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  4. The Tubblet is terrible at forgetting where she puts things but so am I. We're both Dyslexic so that might explain it

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  5. It's really interesting probing the kids on what they can and can't remember. I think with Tigs she remembers really vivid things from way before I'd expect, like being bitten by my Mums cat when she was one, but she can't remember her first nursery. Odd. I did recall having a significant parenting moment when I realised she was probably old enough to be forming solid memories - it was a real distinct change from the baby days which would fade away into the abyss.
    Thanks for sharing your interesting perspective on memories when autism is involved... I wonder how much of it is personality and how much is the autism. I guess as we are all so unique you'll never fully know.
    Thanks for sharing with #coolmumclub

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  6. My little boy has ASD and he too cannot remember where anything is. His shoes are always in the same place every morning, on the shoe rack but he still asks me where they are every single morning. Its tough going sometimes but like you say, their brains just work differently. I'd love to know more about what goes on in there. #KCACOLS

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  7. I can certainly vouch for having a memory like a sieve sometimes. What was it that I came into the kitchen for? being one of the things I've thought. I've even tried to fit all the weekend into one day before! As a mum though can we call this baby brain? #coolmumclub

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  8. Such an interesting read gaining an insight into what it's like parenting a child with ADHD. I have always had issues with memory, I will walk into a room and forget what I was going in there for! Thanks so much for linking up at #kcacols. Hope you come back next time

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  9. I think that as I get older or at least more overwhelm (!), I find myself forgetting things. I love your explanation of how memory works. So simple really but so complex! #kcacols

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  10. My son doesn't remember things he did the day before (or even what he did at preschool when we're walking home) and then other times remembers stuff from ages ago! Recently, my mum and her partner split up. He had been around for 12 years and was my sons grandad. We stayed in touch for a bit but then he did a few things that meant I had to put contact with him. I decided to just stop mentioning him to my son and hope that he would forget. That was Oct/Nov time, the other day my son mentioned him for the first time. He completely threw me that he remembered. #KCACOLS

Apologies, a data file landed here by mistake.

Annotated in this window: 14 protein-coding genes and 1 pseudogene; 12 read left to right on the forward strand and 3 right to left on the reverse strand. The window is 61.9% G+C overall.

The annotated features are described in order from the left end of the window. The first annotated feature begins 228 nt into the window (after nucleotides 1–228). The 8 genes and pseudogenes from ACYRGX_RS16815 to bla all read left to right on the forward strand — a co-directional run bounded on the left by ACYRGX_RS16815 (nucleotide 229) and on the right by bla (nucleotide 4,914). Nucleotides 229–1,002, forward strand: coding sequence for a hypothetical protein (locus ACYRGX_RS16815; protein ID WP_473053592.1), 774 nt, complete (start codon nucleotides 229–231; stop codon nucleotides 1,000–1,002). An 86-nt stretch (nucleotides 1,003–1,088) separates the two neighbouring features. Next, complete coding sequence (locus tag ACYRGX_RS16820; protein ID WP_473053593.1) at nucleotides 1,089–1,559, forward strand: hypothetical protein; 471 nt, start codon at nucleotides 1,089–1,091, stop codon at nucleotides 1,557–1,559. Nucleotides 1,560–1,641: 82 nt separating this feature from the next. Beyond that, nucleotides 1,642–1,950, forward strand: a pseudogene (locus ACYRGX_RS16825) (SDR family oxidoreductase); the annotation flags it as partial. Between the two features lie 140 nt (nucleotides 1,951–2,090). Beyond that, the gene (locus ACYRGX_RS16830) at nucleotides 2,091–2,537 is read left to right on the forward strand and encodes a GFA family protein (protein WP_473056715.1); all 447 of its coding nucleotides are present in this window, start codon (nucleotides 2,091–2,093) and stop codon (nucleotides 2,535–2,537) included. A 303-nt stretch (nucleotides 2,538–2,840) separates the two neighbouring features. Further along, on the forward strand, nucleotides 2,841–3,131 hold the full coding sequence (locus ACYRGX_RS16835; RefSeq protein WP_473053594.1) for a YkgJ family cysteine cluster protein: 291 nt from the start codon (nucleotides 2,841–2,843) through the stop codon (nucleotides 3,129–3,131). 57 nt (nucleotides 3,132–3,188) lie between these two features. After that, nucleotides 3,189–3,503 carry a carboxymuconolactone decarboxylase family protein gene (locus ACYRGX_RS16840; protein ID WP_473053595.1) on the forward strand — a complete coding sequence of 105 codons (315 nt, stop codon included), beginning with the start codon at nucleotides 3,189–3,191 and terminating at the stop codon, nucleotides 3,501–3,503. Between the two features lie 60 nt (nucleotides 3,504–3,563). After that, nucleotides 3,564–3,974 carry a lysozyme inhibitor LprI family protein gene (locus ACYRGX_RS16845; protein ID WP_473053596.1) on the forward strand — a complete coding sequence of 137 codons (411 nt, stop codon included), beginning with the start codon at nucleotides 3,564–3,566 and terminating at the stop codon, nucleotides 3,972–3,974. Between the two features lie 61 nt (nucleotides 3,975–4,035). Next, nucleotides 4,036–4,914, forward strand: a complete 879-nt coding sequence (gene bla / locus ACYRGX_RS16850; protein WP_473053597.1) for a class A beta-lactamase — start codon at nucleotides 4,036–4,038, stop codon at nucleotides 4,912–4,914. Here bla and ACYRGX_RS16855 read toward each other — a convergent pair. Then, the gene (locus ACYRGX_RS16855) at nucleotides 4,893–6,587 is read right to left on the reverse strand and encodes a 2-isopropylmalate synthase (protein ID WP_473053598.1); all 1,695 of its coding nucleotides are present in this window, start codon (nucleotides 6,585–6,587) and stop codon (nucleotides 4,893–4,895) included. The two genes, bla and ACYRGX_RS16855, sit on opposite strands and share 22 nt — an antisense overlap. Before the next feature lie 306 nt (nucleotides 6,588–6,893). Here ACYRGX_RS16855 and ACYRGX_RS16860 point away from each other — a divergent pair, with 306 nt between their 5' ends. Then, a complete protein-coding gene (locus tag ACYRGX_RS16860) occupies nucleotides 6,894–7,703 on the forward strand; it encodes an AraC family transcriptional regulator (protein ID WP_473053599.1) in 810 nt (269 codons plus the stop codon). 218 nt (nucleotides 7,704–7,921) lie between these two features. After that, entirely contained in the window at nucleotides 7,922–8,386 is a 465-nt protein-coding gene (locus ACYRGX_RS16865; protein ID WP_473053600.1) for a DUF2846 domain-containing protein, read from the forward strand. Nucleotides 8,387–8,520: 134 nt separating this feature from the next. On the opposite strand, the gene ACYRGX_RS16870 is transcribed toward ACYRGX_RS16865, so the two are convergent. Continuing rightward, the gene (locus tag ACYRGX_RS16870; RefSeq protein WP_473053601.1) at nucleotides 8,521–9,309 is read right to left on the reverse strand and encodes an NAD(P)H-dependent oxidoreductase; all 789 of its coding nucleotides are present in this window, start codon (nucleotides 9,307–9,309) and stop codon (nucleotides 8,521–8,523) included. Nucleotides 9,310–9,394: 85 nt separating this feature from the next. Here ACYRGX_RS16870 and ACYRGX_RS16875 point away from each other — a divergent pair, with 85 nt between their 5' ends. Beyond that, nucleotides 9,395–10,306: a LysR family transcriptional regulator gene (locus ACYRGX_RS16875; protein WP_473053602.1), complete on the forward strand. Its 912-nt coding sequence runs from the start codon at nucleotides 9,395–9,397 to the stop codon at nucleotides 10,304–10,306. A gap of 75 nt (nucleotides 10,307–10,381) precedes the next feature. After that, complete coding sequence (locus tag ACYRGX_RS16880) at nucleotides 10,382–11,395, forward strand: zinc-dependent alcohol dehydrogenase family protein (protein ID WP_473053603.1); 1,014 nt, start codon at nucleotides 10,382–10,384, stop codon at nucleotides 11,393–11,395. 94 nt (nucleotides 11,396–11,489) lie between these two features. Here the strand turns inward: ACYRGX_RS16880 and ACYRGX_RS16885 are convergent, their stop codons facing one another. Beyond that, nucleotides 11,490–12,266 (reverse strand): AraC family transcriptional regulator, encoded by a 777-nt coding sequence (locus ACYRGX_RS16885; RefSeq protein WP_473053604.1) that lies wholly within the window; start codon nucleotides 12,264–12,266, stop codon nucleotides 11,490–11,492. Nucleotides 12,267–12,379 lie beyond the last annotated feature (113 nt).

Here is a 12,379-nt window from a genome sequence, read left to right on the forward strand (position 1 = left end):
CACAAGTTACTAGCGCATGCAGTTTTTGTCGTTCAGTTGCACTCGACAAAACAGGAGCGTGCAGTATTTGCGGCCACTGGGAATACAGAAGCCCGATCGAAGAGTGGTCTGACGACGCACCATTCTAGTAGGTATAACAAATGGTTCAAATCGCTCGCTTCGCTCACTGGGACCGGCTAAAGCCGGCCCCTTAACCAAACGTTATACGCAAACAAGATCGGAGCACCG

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  11. I think this might be something that is common among all children. My daughter can tell me with amazing clarity and detail things that happened when she was only one or two. It fascinates me the way their little brains work and how they change as they grow older. #KCACOLS

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  12. My nephew has ADHD and when he was younger he could remember the smallest little thing but many things that went into his head would get jumbled around and come out wrong (his words). #kcacols

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  13. Son, also ASD with ADHD, regularly reminds me of a gripe he had at just 2 years old 'Every time I said I wanted a biscuit they gave me a crisp'. This was his memory of poorly applied PECS. Though he was verbalising his request they made him use a card but the pictures were meaningless to him and he was impatient. They always gave him what was on the card, instead of what he'd asked for. Bonkers. But he still tells us about it now at age 11.

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  14. My son has an incredible memory and remembers EVERYTHING - even from years ago - which can put me in difficult situations as I don't remember as much (especially off-hand promises I may have made long ago!) However, I've had to put systems in place to keep him organised as he doesn't have the executive function ability to think coherently (ie, where did he leave his shoes), although he can clearly remember what you had for Christmas Eve dinner 10 years ago!

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  15. This is an interesting read. I work with a boy with ASD and his short term memory and working memory is poor but his long term memory is very good. I wonder if children with ASD take on board details that others may not notice as their senses are different. E,g they may recall how something smelt or what they heard. The boy i work with describes things he sees in ranges of colour and how it feels. E.g the book is a green that feels more blue than the sky and he can see the greens energy. It’s so fascinating. He can’t remember what he has been asked to do in a task but he can describe my top in minute detail. It’s just that his brain is taking on different cues. Does that makes sense? Lovely linky! #spectrumsunday

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I read all your comments and appreciate you sharing your thoughts with me and our readers. I welcome any feedback on my posts and you can always contact me directly. Thank you.

What is Autism?
It's so much I couldn't possibly try and explain. For us it's wonderful and heart-breaking. Joyous and truthful. But as far as diagnosis is concerned, why not have a look at the National Autistic Society for their definition of Autism.